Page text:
May the Fourth connect you

I have been looking at his star wars memorabilia around the flat for a while, wondering if the occasion would present itself for the entire collection to be combined for a colour-coordinated composition. Of course May the Fourth was it. I allocated two hours for the project, but it took nearly all day and involved a few excited trips to the loft, much rummaging in the T-shirt drawers and a huge amount of dust. What was meant to be a fun art project turned into something quite stressful and caused the return of the headache. So that by 7.30pm, when I signed in for my much awaited zoom call with my choir, I was not feeling great.

I don’t like looking at my face in zoom calls, and there it was, tired and unprepared, next to a screen full of all my lovely choir buddies. They had all made an effort, with gorgeous make-up, smart outfits and even some fancy dress. I waved at them all and hoped no-one would speak to me. After some initial chat, the logistics were such that only our lovely choir leader Caroline would be actually singing, with her husband on the guitar, and the other 30 of us were on mute as we sang along. By the time we got to You’ve Got a Friend, I was crying. Stand by Me and Half the World Away sent me over the edge. I blinked through my tears at each of these lovely faces, rows of beautiful people, all smiling, all connecting from their tiny boxes on the screen. It was beautiful and heartbreaking at the same time. I wanted to give them all a hug, and at the same time I didn’t want them to see me. Having been isolated for so long I didn’t realise how overwhelming a screen full of people would be. I managed to keep myself busy tidying up the huge Star Wars pile behind me. I folded up the Yoda T-shirts and boxed up the storm-trooper figurines while I mouthed along the words and tears streamed down my face.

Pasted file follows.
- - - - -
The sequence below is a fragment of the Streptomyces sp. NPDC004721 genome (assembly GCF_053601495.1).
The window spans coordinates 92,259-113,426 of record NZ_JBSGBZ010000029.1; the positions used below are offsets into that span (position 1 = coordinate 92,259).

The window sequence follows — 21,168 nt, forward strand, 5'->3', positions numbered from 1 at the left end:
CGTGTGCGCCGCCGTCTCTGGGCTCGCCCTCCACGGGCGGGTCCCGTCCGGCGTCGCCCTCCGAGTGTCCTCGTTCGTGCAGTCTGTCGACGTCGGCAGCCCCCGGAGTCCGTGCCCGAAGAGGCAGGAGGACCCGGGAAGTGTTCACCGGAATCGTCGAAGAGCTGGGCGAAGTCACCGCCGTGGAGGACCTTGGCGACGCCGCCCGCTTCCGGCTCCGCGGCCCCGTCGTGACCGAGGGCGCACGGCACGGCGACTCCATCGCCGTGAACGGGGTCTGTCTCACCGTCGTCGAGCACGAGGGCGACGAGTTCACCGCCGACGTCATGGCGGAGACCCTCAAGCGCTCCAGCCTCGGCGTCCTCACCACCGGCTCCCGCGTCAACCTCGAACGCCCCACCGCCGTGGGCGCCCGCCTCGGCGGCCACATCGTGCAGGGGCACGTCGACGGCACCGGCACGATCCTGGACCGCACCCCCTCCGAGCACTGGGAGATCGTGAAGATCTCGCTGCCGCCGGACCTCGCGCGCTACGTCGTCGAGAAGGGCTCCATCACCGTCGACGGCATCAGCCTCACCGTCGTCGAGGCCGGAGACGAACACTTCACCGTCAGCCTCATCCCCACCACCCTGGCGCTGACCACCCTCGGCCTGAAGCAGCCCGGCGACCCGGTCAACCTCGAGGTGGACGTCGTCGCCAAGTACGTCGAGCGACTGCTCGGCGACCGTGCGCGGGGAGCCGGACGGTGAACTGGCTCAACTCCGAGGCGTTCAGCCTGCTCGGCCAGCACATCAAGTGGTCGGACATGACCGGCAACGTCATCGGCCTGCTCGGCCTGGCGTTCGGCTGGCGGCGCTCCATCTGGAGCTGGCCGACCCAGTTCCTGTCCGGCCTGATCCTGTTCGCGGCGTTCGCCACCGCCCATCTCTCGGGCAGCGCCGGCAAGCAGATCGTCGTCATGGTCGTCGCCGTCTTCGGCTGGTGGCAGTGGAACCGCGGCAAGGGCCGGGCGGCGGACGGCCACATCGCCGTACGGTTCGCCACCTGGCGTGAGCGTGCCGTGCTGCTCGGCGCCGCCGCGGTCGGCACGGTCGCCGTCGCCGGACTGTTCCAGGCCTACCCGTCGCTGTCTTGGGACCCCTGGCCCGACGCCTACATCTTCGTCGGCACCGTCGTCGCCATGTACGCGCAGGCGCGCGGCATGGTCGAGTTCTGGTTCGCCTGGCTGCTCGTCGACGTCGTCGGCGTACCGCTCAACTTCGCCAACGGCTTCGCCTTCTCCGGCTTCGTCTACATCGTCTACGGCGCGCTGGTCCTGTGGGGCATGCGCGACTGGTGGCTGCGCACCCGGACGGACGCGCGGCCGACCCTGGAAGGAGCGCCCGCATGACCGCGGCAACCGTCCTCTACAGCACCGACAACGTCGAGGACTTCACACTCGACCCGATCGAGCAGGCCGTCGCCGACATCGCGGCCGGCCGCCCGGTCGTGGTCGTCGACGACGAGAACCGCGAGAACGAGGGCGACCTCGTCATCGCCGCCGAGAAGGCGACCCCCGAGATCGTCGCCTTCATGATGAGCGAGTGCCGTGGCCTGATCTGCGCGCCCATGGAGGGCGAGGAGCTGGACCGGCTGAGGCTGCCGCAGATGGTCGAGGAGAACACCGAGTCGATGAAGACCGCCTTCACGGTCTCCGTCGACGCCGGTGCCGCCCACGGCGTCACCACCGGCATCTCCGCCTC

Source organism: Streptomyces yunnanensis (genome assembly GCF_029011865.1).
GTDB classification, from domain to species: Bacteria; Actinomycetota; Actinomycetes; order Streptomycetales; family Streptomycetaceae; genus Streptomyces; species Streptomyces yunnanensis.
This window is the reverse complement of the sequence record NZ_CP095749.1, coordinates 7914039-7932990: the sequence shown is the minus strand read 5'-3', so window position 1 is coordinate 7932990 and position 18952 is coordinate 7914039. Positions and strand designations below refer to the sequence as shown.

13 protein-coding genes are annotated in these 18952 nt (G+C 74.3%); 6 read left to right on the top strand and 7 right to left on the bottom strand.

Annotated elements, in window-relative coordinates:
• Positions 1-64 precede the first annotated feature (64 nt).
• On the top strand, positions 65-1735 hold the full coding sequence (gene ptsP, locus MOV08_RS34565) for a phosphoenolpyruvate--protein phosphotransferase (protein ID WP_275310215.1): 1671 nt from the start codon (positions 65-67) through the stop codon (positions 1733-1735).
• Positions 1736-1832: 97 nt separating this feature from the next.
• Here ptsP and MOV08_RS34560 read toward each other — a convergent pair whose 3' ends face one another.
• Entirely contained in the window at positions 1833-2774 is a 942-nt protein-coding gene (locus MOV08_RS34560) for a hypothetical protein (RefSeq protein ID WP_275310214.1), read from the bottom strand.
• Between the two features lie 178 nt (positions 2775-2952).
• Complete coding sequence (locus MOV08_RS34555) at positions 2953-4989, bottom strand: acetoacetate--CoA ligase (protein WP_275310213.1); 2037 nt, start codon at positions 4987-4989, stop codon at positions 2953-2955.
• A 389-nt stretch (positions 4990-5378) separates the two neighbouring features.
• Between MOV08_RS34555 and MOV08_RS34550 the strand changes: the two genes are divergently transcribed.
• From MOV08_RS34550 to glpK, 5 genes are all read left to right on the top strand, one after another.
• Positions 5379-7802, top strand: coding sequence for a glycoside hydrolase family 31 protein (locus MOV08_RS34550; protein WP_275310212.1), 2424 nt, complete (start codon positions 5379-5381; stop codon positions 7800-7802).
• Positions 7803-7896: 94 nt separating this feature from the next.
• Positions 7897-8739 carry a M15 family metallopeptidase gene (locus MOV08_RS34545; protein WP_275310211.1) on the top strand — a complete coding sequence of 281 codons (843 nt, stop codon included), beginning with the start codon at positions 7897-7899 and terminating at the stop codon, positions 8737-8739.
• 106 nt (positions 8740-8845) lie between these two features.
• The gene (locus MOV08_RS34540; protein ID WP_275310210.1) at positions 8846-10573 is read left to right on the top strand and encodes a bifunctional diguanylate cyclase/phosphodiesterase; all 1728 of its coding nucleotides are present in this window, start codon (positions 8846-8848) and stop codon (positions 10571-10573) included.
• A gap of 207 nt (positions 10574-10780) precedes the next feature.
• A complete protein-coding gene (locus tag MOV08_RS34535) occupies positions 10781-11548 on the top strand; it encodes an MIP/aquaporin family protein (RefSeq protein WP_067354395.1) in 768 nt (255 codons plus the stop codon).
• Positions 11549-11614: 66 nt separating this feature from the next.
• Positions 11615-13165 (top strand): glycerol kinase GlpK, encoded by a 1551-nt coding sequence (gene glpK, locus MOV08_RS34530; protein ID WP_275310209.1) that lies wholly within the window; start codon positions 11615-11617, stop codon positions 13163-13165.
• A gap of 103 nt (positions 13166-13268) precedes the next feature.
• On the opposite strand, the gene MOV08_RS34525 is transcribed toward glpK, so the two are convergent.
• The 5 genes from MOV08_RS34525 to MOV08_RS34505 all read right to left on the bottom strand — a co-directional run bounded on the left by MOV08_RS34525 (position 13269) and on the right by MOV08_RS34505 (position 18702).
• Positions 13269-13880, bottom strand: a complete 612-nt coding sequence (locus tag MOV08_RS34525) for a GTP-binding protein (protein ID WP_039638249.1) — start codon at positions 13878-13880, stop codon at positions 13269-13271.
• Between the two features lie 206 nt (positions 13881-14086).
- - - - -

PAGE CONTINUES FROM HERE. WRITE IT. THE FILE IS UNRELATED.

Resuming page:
I don’t know if everyone is finding it hard to connect by Zoom, but much as I was so happy to see everyone, I felt like the disconnection was highlighted more than any connection was achieved, and I was relieved when it was over. I guess normally at choir I have small quiet little chats with the one or two lovely ladies next to me in the alto section, and I avoid ever speaking to the whole group. Zoom is forcing all interactions to happen in whole group settings and while some people thrive off the audience, it is really inhibiting for me. But if this is how we interact now I will have to get over it. Next time I will make an effort, slap some makeup on, brush my hair and be proactive in saying hi to everyone on the call. I might be loving my lockdown isolation, but I need to remember how precious my social groups are and adapt in how to keep connected with them.

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